Volunteers' Week: The one where BUNACers save the world

Stay in the loop! Sign up to BUNAC newsletter

Sign Up Now

In the spirit of Volunteers' Week, here at BUNAC we're reflecting upon what BUNAC volunteers achieved around the world. Way back in 1962, uni mates Chris and Martin travelled to the USA together, starting their own work and study abroad social club, and thus BUNAC was born. Inspiring volunteer programmes in developing countries, like Sports Coaching South Africa and Volunteer Nepal followed. From saving 150 leopards from extinction to building two greenhouses from 3000 plastic bottles in a children's school, we know that the impact of BUNAC volunteers continues to make the world a better place, and we're not nearly done.  

BUNAC's volunteer projects have been hugely successful and have made a staggering impact worldwide. Just take, for example, the Sports Coaching Project in South Africa. To date, over 40,000 disadvantaged children from more than 100 schools have been given sports and life coaching, with the result of those children stating they felt more positive about life and performing better in physical fitness tests. And the project is only getting bigger. Volunteers use sports such as football, tennis, and rugby to teach important health issues to students. As a result, this has improved knowledge and attitude to HIV and AIDS by 32% on average.Sports has proved to be an effective medium, in fact, combining physical activity with the key messages improves the children's ability to retain the information by up to 80%...

BUNAC's other crucial Volunteer Nepal project has seen volunteers helping build a tank at school to provide clean water for more than 400 children and constructing two greenhouses made from 3000 plastic water bottles. They've also began working on getting a new home set up for children on the streets. 

BUNAC also play their part in saving wildlife too. One of the biggest projects is Wildlife Volunteering in South Africa's Kruger National Park. Sustaining the wildlife in a park the size of Wales hasn't been easy but it has made a huge contribution to the conservation of the wildlife. The initial camera trapping work has now created sufficient awareness of a decline in leopard numbers. The hard work of BUNAC volunteers has contributed to saving at least 150 leopards this year alone. Camera tapping and predator monitoring projects have seen the addition of 20 new cameras (8 of which were chomped by hyenas!), which has made it possible for volunteers to process over 30,000 images and witness activity that is rarely seen by humans. The volunteer base camp also directly benefits the local community with employment opportunities, and the income generated from the volunteer project is utilised for conservation efforts in the reserve concession.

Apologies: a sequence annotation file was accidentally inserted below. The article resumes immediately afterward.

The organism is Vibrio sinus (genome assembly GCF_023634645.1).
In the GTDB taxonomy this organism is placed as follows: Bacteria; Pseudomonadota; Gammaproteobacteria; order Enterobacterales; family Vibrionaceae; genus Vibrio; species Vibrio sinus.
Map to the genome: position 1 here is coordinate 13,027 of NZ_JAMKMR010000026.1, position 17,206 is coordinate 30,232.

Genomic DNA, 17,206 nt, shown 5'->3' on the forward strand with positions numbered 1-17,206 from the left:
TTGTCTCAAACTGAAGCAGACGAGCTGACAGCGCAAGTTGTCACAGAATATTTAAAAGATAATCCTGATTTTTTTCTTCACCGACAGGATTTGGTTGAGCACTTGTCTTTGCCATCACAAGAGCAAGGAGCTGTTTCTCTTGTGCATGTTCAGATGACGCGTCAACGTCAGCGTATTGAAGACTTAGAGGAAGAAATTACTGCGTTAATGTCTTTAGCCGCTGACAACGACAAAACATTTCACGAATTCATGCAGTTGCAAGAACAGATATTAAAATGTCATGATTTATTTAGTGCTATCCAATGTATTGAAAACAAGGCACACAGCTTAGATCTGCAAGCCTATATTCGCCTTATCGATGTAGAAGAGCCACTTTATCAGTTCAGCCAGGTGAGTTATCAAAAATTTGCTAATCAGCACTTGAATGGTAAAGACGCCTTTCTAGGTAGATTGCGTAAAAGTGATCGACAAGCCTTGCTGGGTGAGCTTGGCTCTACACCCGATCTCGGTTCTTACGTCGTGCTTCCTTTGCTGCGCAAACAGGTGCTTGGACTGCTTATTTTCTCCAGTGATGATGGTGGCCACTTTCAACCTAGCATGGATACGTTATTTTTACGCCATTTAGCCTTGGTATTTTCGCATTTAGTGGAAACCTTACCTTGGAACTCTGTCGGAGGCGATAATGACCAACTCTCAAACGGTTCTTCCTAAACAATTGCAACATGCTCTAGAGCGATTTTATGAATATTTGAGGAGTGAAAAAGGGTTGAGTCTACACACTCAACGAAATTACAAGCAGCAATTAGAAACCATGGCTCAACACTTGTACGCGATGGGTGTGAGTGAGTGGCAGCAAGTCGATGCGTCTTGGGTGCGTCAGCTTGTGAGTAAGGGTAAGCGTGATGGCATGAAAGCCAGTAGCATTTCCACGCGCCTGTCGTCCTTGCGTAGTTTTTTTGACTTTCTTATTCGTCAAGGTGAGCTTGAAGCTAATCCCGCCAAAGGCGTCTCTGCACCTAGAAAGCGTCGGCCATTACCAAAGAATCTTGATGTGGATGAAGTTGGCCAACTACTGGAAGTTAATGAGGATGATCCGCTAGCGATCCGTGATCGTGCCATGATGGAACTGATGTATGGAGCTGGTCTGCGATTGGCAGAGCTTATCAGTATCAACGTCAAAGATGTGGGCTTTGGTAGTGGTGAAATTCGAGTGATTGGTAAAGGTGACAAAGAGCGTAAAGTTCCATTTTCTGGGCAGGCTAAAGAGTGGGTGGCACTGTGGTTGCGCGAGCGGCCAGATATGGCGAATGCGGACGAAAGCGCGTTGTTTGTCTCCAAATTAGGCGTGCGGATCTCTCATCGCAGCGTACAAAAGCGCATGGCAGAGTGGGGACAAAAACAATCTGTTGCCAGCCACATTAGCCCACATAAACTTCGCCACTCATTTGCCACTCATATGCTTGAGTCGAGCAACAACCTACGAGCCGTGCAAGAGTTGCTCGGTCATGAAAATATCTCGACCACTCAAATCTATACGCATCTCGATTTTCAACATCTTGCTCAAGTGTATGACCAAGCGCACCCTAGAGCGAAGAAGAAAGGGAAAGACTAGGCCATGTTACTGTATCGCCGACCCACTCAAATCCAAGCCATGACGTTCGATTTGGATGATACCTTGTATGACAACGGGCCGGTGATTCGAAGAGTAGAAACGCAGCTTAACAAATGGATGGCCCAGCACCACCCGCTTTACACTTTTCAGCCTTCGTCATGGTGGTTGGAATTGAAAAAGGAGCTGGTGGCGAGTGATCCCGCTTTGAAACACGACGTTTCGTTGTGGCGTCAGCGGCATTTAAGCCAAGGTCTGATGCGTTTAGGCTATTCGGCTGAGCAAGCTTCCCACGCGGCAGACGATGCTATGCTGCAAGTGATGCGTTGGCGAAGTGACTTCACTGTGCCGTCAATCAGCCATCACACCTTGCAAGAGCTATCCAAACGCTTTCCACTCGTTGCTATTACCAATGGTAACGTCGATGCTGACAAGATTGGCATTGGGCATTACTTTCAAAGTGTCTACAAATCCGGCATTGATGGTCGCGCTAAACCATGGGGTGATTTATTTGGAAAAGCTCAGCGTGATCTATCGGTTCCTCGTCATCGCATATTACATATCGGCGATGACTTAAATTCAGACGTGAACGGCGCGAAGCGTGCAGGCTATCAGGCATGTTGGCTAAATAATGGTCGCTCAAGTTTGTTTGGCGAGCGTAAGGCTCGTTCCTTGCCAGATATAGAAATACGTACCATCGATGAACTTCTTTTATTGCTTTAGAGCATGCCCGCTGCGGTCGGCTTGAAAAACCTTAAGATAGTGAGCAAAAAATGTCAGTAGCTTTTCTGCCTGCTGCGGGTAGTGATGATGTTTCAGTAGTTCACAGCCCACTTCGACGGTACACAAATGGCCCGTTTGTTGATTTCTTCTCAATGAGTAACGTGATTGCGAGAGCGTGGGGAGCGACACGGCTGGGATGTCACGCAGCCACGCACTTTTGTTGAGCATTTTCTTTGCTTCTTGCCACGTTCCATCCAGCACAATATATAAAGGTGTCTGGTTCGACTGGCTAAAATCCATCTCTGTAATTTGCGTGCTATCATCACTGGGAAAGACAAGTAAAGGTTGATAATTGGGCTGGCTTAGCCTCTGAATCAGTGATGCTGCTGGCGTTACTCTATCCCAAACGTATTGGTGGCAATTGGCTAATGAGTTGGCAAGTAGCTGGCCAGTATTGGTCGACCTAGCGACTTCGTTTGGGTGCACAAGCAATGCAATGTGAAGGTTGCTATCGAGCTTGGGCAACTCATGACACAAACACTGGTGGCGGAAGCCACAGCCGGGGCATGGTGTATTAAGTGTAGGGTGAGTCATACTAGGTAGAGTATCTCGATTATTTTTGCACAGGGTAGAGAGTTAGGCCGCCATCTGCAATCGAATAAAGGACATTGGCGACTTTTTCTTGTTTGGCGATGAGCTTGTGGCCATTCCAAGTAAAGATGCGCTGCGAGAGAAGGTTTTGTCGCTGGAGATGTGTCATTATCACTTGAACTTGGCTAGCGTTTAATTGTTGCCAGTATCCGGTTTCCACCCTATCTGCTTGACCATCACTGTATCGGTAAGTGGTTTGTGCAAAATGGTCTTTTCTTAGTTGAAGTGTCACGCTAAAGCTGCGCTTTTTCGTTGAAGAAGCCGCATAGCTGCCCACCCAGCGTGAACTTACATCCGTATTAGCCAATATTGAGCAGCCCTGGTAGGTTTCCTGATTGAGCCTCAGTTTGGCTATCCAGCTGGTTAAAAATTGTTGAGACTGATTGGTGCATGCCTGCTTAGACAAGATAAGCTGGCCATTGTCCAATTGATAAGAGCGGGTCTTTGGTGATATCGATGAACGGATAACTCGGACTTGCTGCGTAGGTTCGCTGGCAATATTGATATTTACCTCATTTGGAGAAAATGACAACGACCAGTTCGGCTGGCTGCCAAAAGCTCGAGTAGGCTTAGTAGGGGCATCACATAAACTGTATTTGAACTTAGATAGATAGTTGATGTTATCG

We couldn't talk about saving the world without mentioning the environmental conservation BUNAC have been part of. Thailand is home to one of many BUNAC environment projects, in particular, the Coastal Conservation projects in Phang Nga. People assume that fishing and shipping industries are to blame for rubbish in the ocean, when only 20% of items found in the ocean can be linked to this. The remaining 80% is due to land-based sources, like litter from the public, tourists and industrial discharges. In a recent clean up on the project over 40 bags worth of Styrofoam, lighters and flip flops were cleared. Without the help of this project, the beautiful coastline of Phang Nga would be a sight of floating debris. The locals of the area are often so pleased by the work of our volunteers that they're welcomed into the community and spoilt with local food and hospitality.

BUNAC volunteers, we salute you! 

If you've been inspired to step out of your comfort zone to help others in need, join us on one of our many volunteer projects this year. Email us your questions on enquiries@bunac.org.uk or call 0333 999 7516 for more details. 

Back to Top